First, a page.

In such cases, trying to come to an agreement with our provider in which the bill is reduced is the most common method to try to settle a bill shock complaint.

First steps: how to complain

1. Follow the provider's procedure: following our supplier's complaints procedure gives them the best chance at resolving our issue first time around.

That will probably mean registering a complaint online or by phone first.

If the problem isn't resolved to our satisfaction, we can then move to the provider's official complaints procedure.

Taking the complaint to an Alternative Dispute Resolution (ADR) scheme or to court (see next section) should be approached with extreme caution.

2. Keep records: keeping track of all correspondence, whoever initiates it, will make it a lot easier to communicate the steps that have been taken to resolve the problem so far.

If we think our ISP is dealing with the issue poorly and we suspect that we're going to need to complain about the poor service as well, it's also worth noting down the dates and times of any phone calls to the company.

Once we're using the provider's official complaints procedure, communicating solely through email or letters is often a good idea as it's easier to keep accurate records of our progress.

3. Be reasonable - and expect the same: no one should feel like they need to lawyer up to get their complaint sorted out.

The basic principle is that communications providers have a duty of care towards their customers. That means, for example, taking steps to resolve service issues, providing clear information on billing and responding to complaints in a clear and professional manner.

We should take the same approach ourselves: staying calm, friendly and open to compromise will help resolve most issues.

Taking a complaint further

If we've taken reasonable steps to communicate with our ISP but the problem isn't resolved within eight weeks, or we don't hear from our provider at all, we're entitled to take the issue further with an Alternative Dispute Resolution (ADR) scheme.

By law, all broadband providers must be registered with an ADR scheme. and, in practice, they are registered with one of two: CISAS or Ombudsman Services (Communications).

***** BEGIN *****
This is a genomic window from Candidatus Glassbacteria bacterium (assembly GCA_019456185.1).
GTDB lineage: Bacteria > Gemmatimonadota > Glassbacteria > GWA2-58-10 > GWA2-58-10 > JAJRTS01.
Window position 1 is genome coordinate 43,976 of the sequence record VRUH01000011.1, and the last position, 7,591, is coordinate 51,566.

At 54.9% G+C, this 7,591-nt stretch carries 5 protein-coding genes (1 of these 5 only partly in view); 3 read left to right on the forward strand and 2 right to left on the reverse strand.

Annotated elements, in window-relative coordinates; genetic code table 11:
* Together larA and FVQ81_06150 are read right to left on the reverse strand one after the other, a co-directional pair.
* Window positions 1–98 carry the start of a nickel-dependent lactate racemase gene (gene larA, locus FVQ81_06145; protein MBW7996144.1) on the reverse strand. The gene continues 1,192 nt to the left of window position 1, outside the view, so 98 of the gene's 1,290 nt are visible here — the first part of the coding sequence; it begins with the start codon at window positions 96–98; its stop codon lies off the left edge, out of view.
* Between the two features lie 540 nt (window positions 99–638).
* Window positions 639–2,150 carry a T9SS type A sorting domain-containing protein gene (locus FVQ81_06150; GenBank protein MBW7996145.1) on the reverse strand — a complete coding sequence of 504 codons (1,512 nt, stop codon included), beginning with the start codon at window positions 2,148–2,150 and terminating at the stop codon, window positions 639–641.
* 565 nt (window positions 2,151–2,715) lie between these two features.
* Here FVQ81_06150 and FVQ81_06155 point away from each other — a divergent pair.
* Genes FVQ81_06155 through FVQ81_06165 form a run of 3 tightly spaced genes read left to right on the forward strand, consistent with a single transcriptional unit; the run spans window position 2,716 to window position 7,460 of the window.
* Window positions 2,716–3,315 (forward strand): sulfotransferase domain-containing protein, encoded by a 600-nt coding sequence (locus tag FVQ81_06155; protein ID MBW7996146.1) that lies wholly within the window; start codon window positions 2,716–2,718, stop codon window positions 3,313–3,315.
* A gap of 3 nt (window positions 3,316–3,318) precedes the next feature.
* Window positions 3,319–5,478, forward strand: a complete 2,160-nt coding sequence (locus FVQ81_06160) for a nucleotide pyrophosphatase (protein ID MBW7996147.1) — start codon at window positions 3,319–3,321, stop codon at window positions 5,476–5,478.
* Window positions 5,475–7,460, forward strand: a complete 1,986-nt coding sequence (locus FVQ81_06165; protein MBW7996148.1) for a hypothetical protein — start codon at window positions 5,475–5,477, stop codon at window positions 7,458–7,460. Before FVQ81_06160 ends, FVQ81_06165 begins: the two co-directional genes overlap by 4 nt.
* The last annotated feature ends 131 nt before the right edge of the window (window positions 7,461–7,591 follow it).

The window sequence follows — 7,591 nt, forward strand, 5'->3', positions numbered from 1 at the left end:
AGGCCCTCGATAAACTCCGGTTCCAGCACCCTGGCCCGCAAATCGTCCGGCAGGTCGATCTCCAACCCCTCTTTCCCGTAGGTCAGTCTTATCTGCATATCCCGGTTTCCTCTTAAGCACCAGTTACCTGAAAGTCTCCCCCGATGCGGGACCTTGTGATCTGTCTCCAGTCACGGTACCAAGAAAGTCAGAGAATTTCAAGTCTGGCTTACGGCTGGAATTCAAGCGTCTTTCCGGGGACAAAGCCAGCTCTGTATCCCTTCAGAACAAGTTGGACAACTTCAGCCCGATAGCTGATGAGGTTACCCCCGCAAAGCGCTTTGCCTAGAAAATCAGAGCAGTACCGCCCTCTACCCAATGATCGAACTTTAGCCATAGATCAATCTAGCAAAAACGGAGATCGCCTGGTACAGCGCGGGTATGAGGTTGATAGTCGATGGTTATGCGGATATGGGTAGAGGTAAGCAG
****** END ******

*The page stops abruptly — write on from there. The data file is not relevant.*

Here's how the major providers break down:

Communications & Internet Services Adjudication Scheme
(CISAS)
Ombudsman Services: Communications
AAISP, John Lewis Broadband, Plusnet, Virgin Media, Vodafone, Zen BT, Direct Save Telecom, EE, Fuel Broadband, Gigler, Hyperoptic, Post Office Broadband, SSE Broadband, Sky, TalkTalk, Tentel, Utility Warehouse, Vodafone

The full list of telecoms and media providers, and which ADR covers them, is available from Ofcom.

To indicate to our ISP that we wish to take a complaint further we'll need to request a "letter of deadlock". This should set out the dispute so far and the steps that they've taken to try to resolve the situation.

This letter can be used in dispute resolution, or in court, should the complaint go that far.

Once we have the letter we can use it to make a full submission to the relevant ADR scheme, explaining our point of view and setting out the kind of recompense we feel we are due.

Once we've submitted our case to the ADR scheme, they'll get in touch with our provider to investigate, before coming to an independent conclusion.

Because they assess each case they accept independently, both ADR schemes have the power to request compensation of a greater (or lesser) amount than we ask for; they can seek up to £10,000 in compensation for clients if they feel it's necessary.

Check the scheme rules carefully before making a claim.

Once an ADR provider hands down their judgement we can choose either to accept it or, if we're still not happy, to take the matter to court. It's a good idea to take professional legal advice before making that decision.

Comments

1
19 August 2014
pedro

Where do you go if the Ombudsman can't help because the supplier refuses to get in touch?

22 August 2014
Choose team

If a supplier hasn't responded to an official complaint at all after 8 weeks then that's a clear cut case where you'd be well within your rights to ask an ADR to intervene on your behalf.

We don't mention that above because it is extremely rare for a supplier not to respond at all - by phone, by email, in official online forums/helpdesks or by post - if that's the case it might even be worthwhile going to the ADR for help before 8 weeks is up to see if they can help get a response, as that's a long time to wait.